Cheese Families: Everything you Need to Know About Processed Cheese

Cheese Families: Everything you Need to Know About Processed Cheese

Everything you need to know about processed cheese

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EuropeanCheeseHK  EuropeanCheeseHK  on 18 Dec '15

Photo credit: Thoranin Triwit

Cheese is perfectly adapted for breakfast, a snack, in a lunchbox or even a picnic.

There are 8 different cheese families; today we are going to tell you about the processed cheese family. 

If you missed last week's lesson on pressed, cooked cheese, please click here

A Little History

processed cheese

Source: goldpeg

The history of processed cheese is very recent. This type of cheese was only brought into existence at the beginning of the century. The first attempts to process cheese took place in Europe in 1908, in the countryside, using pressed, cooked cheeses. In 1911, the Swiss company Gerber marketed the first Emmental-based processed cheese.

A method invented by Walter Gerber and Fritz Stetter helped transform the finely granular paste into a stable emulsion. The goal was to obtain cheese that could be stored for a long duration.

The industrialisation of this new type of cheese started during the last years of the Great War. In 1917, the Graf brothers established the first factory in Dole (Jura, France), in Europe. In 1929, the discovery of polyphosphates as emulsifying processing salts marked the boom of cheese spreads. New textures were henceforth possible. Then, a new generation of processed cheese and new consumption patterns appeared, namely the individual portions. The manufacture techniques have evolved steadily ever since.


The main raw material of processed cheeses is generally cooked or uncooked, pressed cheeses often combined with other dairy products.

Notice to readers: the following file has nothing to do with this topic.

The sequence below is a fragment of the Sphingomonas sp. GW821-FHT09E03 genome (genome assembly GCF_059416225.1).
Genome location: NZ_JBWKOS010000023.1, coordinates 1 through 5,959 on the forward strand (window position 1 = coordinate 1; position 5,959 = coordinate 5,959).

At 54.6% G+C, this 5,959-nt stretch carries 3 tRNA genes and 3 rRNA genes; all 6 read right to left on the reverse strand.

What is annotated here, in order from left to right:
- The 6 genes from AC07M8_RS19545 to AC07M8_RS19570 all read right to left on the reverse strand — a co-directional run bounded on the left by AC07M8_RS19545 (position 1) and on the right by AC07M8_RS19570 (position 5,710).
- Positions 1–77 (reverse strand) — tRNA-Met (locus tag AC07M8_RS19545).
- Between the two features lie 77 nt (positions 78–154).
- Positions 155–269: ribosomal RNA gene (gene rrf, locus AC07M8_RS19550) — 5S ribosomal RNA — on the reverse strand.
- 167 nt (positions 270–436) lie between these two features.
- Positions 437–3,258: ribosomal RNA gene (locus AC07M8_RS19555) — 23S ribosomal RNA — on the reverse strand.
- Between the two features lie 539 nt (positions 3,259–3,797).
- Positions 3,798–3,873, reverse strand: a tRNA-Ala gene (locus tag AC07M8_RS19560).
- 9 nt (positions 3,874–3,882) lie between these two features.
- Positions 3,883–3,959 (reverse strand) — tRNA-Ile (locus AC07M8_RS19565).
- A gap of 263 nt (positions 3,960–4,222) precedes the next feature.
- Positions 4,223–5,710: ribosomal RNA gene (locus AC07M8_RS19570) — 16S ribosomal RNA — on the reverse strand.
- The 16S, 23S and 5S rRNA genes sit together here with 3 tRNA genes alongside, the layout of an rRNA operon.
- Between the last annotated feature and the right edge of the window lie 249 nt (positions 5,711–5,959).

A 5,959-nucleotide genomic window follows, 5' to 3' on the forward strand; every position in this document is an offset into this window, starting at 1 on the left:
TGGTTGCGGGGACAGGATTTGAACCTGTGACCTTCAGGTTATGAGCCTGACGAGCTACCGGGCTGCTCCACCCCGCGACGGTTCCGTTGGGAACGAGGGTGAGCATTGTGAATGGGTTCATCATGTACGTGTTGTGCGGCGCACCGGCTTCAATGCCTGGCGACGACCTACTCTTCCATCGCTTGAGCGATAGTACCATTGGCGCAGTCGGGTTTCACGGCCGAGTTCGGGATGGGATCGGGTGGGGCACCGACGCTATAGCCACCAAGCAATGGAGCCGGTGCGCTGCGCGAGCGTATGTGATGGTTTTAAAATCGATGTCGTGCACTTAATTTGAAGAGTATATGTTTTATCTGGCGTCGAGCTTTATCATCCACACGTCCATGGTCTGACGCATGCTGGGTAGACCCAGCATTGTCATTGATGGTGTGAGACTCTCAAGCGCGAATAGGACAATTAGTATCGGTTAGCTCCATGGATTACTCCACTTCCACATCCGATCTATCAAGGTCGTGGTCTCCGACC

Fromage en cubes

Photo credit: N.CARNET / CNIEL

Mastering the art of processed cheese lies in the selection and dosage of raw materials. The production process, which is highly mechanised, comprises several phases.

First, the cheese is prepared and mechanically de-crusted, cut, shredded and grounded. Then, in large blenders, several varieties of cheese are mixed, with or without adding spices or herbs. Through cooking and mixing, a homogeneous and creamy paste is obtained. Simple pasteurisation is used for cheeses distributed in moderate climates and destined for a short shelf life; sterilisation is used for products which will be stored longer. The packaging process is mechanised: the cheese is cast into either molds or directly in its final packaging. It is sold in triangular, cylindrical, or square portions, or in slices or even cubes...

Among the processed cheeses, the cancoillotte deserves special attention. This traditional Franche-Comte specialty comes from the metton, a cheese made from skimmed cow's milk and it's then ripened extensively. The metton grains are stirred and cooked with salt water, fresh butter and white wine. Cancoillotte is eaten warm, plain or flavoured with garlic.


The particular features of processed cheeses (practicality, long shelf life, etc.) have lent them a great advantage: they are particularly suitable for snacks, anytime and anywhere, in the form of wrapped sandwiches, appetisers and canapés. In the kitchen, they add a soft and melty consistency to certain recipes. They are particularly appreciated in toasted sandwiches, hamburgers and vegetable boxes (celery, cucumber...).

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Processed cheese is delicious with warm potatoes. Moreover, cheese pairs perfectly with smoked products, nuts, hazelnuts, pasta, white meats and poultry, fish, shrimp, raw vegetables, lentils and cauliflower...

For more information, tips and recipes about European cheeses, like our Facebook page: Cheese of Europe Hong Kong

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Enjoy it is from Europe!